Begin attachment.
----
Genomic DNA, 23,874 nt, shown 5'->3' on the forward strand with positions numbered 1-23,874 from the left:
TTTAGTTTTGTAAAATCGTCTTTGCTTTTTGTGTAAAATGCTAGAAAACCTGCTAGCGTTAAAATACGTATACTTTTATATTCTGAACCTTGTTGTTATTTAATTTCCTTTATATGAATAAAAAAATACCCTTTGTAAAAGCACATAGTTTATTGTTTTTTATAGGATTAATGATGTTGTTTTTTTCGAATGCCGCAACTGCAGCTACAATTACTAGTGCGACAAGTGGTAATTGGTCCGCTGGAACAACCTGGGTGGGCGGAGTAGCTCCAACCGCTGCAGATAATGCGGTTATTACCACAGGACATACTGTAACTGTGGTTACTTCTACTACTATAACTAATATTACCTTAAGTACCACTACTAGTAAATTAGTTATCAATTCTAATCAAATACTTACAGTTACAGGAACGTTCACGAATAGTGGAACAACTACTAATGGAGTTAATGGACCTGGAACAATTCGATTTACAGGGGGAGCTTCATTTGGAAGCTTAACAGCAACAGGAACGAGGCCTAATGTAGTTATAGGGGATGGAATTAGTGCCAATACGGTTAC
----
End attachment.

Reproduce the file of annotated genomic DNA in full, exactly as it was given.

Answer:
Genomic DNA, 23,874 nt, shown 5'->3' on the forward strand with positions numbered 1-23,874 from the left:
TTTAGTTTTGTAAAATCGTCTTTGCTTTTTGTGTAAAATGCTAGAAAACCTGCTAGCGTTAAAATACGTATACTTTTATATTCTGAACCTTGTTGTTATTTAATTTCCTTTATATGAATAAAAAAATACCCTTTGTAAAAGCACATAGTTTATTGTTTTTTATAGGATTAATGATGTTGTTTTTTTCGAATGCCGCAACTGCAGCTACAATTACTAGTGCGACAAGTGGTAATTGGTCCGCTGGAACAACCTGGGTGGGCGGAGTAGCTCCAACCGCTGCAGATAATGCGGTTATTACCACAGGACATACTGTAACTGTGGTTACTTCTACTACTATAACTAATATTACCTTAAGTACCACTACTAGTAAATTAGTTATCAATTCTAATCAAATACTTACAGTTACAGGAACGTTCACGAATAGTGGAACAACTACTAATGGAGTTAATGGACCTGGAACAATTCGATTTACAGGGGGAGCTTCATTTGGAAGCTTAACAGCAACAGGAACGAGGCCTAATGTAGTTATAGGGGATGGAATTAGTGCCAATACGGTTAC